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Arum and King say HBO is ruining the sport

Steve Cofield
Boxing

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Working together to promote this weekend's Miguel Cotto vs. Ricardo Mayorga fight, Bob Arum and Don King are playing nice. Do they really love each other now? Probably not, but there is a mutual respect between the longtime promoters. They also have a common bond when it comes to HBO. They're frustration with the network borders on hatred.

When it comes to televising boxing and the pay-per-view business, the network is the industry leader, but the overall business has slowed and for some is sinking. Why is this happening? The veteran promoters say HBO Sports' leadership is killing the sport.

''They want to get rid of promoters like Bob and me. That's what this is about," King told the Star-Ledger's Jerry Izenberg. "They want to let advisers come to them with a fight and then they hire a promoter at an outrageous price who doesn't put anything into the promotion. no publicity."

Arum agreed that HBO's goal is to be the actual promoter.

"They (HBO Sports) want promoters whom they can tell when to fight and where to fight and control it. You don't make great fights that way. You can't be lazy and arrogant. You have to work like hell. So in this fight we are going to take this business and put it back in the hands of the promoters and the public where it belongs,'' said Arum.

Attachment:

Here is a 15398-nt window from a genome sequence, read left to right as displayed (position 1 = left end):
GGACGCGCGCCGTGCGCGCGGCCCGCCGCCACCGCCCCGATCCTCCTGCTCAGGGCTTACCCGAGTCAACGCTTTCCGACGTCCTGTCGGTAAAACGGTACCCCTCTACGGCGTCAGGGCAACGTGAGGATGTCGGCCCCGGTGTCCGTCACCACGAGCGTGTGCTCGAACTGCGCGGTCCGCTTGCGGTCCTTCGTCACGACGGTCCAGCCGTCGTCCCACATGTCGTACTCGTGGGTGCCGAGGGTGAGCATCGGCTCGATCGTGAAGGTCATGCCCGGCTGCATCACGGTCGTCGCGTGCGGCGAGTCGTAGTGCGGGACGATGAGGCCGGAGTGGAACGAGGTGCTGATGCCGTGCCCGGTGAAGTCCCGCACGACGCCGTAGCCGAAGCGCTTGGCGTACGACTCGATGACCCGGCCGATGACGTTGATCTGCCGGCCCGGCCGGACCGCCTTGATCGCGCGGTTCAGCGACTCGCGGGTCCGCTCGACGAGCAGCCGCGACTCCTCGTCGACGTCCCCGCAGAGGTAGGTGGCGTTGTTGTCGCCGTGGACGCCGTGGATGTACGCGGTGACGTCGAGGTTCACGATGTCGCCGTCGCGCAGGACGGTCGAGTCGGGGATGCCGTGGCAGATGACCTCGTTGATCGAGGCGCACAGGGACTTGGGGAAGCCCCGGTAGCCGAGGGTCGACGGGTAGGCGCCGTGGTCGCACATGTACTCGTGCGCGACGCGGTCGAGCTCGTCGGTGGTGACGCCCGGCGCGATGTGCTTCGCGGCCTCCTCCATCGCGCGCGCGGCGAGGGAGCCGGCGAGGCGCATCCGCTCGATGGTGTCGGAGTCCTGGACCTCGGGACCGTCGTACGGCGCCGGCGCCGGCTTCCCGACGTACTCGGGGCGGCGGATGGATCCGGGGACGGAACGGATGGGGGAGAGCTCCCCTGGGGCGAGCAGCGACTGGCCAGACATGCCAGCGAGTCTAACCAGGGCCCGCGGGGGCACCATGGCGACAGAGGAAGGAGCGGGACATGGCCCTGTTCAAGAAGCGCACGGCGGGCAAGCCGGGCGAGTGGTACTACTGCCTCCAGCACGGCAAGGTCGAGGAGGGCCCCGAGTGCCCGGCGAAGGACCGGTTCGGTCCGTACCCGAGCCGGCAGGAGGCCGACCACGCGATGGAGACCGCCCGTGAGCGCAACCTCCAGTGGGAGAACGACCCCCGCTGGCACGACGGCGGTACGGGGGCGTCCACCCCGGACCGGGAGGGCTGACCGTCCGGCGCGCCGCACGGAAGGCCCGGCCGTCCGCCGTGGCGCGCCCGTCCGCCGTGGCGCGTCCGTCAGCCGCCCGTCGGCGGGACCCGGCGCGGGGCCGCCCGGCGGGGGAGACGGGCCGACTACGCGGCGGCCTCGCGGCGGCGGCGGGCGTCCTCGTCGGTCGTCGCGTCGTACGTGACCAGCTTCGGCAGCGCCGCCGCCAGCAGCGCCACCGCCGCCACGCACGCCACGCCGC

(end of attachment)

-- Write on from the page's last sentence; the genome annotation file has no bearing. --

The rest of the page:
Arum blames HBO Sports' Ross Greenburg and Kerry Davis.{ysp:more}

"What we are saying is not about HBO, the parent company. There are brilliant people running it. It's about HBO Sports and HBO Sports has trashed this sport," Arum said. "Don and I are fighting for survival. This fight is the first step. It will generate terrific excitement when they go toe-to-toe. "

Arum and King are working with Showtime for this bout and they've already seen the difference in terms of the collaborative effort.

"That's why this fight in on Showtime, which is owned by CBS, and the CBS-TV network will promote as will 160 of its radio stations. They gave us billboards in Times Square and Sunset Boulevard."

It looks like it's working. Take Las Vegas for example, there's been a much bigger premium put on drawing fans to the MGM Grand Garden Arena. HBO televised four Las Vegas fight cards from late November through February. Not one of the cards eclipsed 5,000 fans in  attendance. For this fight, there has been a much bigger advertising presence on television, radio and in the local newspapers. We'll see if it works. Cotto-Mayorga may not be the most technical, but it will be filled with action.

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